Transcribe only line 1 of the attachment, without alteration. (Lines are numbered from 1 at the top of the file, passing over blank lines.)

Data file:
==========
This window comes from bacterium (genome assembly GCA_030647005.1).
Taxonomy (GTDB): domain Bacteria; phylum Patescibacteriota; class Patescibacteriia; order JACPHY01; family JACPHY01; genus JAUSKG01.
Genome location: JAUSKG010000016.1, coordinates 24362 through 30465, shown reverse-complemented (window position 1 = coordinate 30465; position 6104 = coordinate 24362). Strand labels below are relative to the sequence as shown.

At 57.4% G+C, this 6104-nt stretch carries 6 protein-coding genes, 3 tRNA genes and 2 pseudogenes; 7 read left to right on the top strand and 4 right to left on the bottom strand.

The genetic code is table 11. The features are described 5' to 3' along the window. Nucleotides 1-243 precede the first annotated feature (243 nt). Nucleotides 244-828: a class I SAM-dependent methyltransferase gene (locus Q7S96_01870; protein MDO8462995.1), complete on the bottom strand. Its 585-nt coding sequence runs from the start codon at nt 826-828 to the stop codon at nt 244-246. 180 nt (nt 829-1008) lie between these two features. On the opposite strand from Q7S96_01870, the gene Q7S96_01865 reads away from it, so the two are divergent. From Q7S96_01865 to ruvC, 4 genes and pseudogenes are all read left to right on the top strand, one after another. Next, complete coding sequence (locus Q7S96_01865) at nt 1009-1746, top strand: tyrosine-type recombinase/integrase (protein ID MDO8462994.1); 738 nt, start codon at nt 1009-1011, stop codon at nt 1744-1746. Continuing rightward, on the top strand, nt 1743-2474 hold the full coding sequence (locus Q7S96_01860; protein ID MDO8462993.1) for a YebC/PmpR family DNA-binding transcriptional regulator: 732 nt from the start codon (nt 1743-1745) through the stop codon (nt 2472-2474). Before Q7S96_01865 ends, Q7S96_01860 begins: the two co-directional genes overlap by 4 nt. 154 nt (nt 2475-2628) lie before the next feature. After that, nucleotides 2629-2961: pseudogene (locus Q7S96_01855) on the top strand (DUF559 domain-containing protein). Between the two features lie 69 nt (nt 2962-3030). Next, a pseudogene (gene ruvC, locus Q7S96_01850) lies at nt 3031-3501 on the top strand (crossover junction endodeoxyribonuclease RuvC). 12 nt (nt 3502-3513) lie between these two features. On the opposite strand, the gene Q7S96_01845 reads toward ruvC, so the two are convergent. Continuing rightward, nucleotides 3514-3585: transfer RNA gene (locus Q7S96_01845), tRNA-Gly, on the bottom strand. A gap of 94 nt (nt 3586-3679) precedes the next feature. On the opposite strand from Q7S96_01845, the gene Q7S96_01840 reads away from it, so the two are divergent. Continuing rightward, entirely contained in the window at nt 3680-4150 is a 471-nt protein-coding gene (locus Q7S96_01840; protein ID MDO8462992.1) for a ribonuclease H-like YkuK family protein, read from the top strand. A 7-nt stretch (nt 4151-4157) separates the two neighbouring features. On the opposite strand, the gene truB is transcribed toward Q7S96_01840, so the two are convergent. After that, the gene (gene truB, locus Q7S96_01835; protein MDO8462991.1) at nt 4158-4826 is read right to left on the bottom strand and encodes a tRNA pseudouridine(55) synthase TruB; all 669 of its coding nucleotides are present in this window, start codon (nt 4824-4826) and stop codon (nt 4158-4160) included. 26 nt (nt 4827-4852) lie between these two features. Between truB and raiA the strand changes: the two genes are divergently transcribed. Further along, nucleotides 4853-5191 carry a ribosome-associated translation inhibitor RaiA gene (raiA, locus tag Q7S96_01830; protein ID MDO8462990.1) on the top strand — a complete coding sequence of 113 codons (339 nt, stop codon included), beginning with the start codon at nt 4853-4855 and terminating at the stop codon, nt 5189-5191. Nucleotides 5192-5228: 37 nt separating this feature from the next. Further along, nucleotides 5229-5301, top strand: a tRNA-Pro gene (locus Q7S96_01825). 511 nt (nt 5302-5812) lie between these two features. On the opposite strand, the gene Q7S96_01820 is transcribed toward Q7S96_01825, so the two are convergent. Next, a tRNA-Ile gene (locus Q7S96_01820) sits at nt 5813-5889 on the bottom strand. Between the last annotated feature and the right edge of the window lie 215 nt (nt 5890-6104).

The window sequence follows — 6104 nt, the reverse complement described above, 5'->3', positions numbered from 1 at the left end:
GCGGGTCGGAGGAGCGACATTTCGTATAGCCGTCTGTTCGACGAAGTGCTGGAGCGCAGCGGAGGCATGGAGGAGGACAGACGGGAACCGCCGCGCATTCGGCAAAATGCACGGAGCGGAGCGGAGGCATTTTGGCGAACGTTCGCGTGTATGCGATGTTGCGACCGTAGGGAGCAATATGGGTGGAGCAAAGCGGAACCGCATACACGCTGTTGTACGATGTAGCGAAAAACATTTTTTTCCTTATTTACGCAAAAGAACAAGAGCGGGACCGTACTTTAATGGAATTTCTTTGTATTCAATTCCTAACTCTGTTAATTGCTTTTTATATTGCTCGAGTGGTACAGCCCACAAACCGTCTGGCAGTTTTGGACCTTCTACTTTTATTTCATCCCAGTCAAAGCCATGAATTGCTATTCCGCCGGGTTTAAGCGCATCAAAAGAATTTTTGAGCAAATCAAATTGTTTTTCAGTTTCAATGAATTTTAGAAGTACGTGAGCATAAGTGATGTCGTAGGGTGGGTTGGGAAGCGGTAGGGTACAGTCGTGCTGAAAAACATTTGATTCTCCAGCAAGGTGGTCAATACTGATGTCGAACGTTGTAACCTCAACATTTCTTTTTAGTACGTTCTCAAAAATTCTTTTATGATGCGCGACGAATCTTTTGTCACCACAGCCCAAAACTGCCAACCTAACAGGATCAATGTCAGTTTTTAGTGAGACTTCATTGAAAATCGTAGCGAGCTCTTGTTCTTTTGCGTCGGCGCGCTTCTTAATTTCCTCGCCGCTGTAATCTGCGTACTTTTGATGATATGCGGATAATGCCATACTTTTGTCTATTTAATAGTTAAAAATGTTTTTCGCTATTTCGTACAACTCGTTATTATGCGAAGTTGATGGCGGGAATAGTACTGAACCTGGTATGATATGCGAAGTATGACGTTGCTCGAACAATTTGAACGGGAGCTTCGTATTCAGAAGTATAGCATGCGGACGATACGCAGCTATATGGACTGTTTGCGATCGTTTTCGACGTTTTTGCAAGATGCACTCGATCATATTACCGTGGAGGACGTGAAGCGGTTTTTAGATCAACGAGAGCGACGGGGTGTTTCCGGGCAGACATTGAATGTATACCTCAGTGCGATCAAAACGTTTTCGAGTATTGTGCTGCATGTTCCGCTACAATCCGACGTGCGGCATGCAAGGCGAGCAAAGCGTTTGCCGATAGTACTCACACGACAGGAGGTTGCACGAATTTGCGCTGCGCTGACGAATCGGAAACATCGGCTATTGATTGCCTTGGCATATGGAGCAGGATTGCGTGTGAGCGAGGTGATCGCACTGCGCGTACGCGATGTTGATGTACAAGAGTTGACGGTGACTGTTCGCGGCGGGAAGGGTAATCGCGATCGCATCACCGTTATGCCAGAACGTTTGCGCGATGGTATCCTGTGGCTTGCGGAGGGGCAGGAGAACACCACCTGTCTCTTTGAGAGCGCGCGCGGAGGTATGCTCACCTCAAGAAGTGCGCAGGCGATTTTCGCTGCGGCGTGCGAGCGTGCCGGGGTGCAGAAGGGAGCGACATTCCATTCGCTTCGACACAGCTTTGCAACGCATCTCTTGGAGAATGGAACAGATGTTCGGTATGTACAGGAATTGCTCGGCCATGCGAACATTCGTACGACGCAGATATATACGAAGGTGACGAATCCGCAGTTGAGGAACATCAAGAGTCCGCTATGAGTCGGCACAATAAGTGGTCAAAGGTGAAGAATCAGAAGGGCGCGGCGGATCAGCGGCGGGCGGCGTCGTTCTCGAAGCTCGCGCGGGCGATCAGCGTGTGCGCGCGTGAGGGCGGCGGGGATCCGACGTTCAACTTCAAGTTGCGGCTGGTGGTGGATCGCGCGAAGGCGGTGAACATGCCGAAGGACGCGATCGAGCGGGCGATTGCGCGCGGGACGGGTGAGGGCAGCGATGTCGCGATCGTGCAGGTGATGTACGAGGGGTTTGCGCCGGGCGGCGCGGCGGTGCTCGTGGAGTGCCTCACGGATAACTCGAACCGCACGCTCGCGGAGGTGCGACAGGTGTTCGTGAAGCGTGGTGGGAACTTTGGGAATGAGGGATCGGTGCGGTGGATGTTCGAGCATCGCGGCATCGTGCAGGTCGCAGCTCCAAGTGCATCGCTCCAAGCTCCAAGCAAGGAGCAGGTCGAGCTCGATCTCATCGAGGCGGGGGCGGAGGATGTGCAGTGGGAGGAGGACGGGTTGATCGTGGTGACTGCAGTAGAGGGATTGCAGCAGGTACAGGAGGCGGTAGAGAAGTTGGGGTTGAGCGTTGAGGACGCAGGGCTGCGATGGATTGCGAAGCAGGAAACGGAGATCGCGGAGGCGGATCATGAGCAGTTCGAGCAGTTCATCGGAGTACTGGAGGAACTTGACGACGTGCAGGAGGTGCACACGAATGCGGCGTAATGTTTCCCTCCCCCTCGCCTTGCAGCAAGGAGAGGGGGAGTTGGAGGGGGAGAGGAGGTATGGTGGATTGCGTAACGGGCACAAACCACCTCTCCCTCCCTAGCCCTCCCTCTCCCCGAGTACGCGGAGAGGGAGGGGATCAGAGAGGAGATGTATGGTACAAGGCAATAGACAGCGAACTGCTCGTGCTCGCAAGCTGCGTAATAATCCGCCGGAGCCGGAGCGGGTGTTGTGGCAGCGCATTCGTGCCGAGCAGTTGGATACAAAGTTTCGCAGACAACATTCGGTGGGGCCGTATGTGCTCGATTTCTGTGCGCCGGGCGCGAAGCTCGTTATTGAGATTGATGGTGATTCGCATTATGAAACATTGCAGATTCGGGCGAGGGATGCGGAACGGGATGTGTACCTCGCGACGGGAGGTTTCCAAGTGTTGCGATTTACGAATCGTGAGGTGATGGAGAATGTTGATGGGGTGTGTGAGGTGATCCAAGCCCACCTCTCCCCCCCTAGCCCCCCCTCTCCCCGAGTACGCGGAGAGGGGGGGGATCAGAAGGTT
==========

This window comes from bacterium (genome assembly GCA_030647005.1).